Knowing there are pros and cons for each type of procurement contracts. I am trying to find the real price % increase from a time and material contract with specific scope to a fixed price.

As an example. Let's say you ask your vendor to prepare a contract to build 4 walls and a roof. He comes back and he said, it will take me 10 gold coins. 5 coins for material and 1 coin for each day I work.

Later for reasons outside of everyone's control. I need to shift the total risk of the construction to the builder (in essence converting the contract to Fixed Price). I know it will be more expensive, but how much? Is that going to increase 1 coin = 10% or 5 coins = 50% increase???

Any people in the forum with this expertise?

More details:

  1. The SOW right now that we have is T&M, so the buyer already has a quote.
  2. Because of legal reasons, we need to switch the contract to Fixed Price. Making the deal a bit more expensive for us, but also more secure.
  3. The scope is very fixed, is a simple solution. There will be lots of control to limit scope creep.
  • 1
    It is really hard to set a % increase. It depends on a lot of variables that you can't predict. It also depends with you are handling with software production, industrial production, etc. You should talk to technical experts with experience on the field in order to get an estimate of the common problems and risks.
    – Johnny
    Commented Mar 1, 2011 at 20:55
  • I can't answer your query, but a few questions come to mind that would have a major impact. How fixed is fixed price? How well are the requirements defined? Does fixed-price mean an absolute no to amendments to the contract should there be shortfalls (in requirements)? How far into contract execution are you already? Have some of the initial risks been eliminated? Are you locked-in?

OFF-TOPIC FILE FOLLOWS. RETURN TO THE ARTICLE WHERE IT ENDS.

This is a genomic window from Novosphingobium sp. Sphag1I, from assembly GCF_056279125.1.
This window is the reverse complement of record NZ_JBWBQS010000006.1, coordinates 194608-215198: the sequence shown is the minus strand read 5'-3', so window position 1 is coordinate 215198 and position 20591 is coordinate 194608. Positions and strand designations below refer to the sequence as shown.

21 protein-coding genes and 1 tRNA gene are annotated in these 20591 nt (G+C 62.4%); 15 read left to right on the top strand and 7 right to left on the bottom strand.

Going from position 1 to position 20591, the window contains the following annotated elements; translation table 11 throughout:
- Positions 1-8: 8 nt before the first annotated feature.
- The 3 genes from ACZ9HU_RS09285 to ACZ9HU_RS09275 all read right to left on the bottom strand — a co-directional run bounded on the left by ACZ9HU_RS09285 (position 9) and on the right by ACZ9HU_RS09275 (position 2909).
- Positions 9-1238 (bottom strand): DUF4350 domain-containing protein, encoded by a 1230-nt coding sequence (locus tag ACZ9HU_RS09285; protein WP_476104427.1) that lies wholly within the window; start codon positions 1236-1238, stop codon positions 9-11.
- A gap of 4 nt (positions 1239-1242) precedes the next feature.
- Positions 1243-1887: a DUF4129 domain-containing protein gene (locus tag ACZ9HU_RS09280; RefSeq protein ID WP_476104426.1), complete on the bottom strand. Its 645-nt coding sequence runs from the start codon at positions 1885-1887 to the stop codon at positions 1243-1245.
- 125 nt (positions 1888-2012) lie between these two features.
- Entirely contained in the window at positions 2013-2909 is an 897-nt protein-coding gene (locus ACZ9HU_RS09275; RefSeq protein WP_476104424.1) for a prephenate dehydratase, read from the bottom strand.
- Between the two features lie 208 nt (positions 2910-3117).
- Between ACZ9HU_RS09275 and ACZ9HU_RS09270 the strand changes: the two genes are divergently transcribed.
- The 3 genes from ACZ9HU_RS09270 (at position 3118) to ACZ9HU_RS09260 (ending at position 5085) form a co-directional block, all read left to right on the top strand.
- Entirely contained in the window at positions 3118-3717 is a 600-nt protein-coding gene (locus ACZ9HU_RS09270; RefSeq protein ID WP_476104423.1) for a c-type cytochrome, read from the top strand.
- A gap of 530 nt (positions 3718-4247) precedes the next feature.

– asoundmove
    Commented Mar 1, 2011 at 22:58

2 Answers 2


Completely depends on how well scoped out the project is and how detailed the requirements are.

The better and more detailed the scope and requirements, the less deviation there should be.

Assuming its well-scoped but not super detailed, I'd expect a 25% increase to compensate for unknowns.

Keep in mind that the price negotiations themselves can be a good way to flesh out the scope further between the contractor and yourself.

  • I think both the vendor and us are very comfortable with the scope. The scope of the SOW is very small, but critical. That's why I used "building a room" as an example. The only reason we are even looking at fixed price, is because the company that hired me have some legal constraints. We learned those after the negotiations for T&M already started.
    – Geo
    Commented Mar 2, 2011 at 13:00
  • Sounds like the only variance, then, would be what's needed for them to shoulder the added risk. If those risks are big, like indemnity and warranties, the variance will be big. If there aren't any additional big risks than it should be around 10% or so. Commented Mar 2, 2011 at 14:53
  • 1
    10% was the difference :) Thanks Mark.
    – Geo
    Commented Apr 5, 2011 at 13:16

Why do you think it's going to be an increase? I would suggest to use earned value management (EVM) in order to calculate the numbers. As Mark has said, you will need to know the Scope Variance first of all.

  • 2
    Thanks Yegor. I assume an increase because I am shifting the risk of building the room to the vendor. If it rains, or the material does not get here in time, he will have to cover for the loses. I will comment about the scope in my main question, since that has been a question for most.
    – Geo
    Commented Mar 2, 2011 at 12:57

Your Answer

By clicking “Post Your Answer”, you agree to our terms of service and acknowledge you have read our privacy policy.

Not the answer you're looking for? Browse other questions tagged or ask your own question.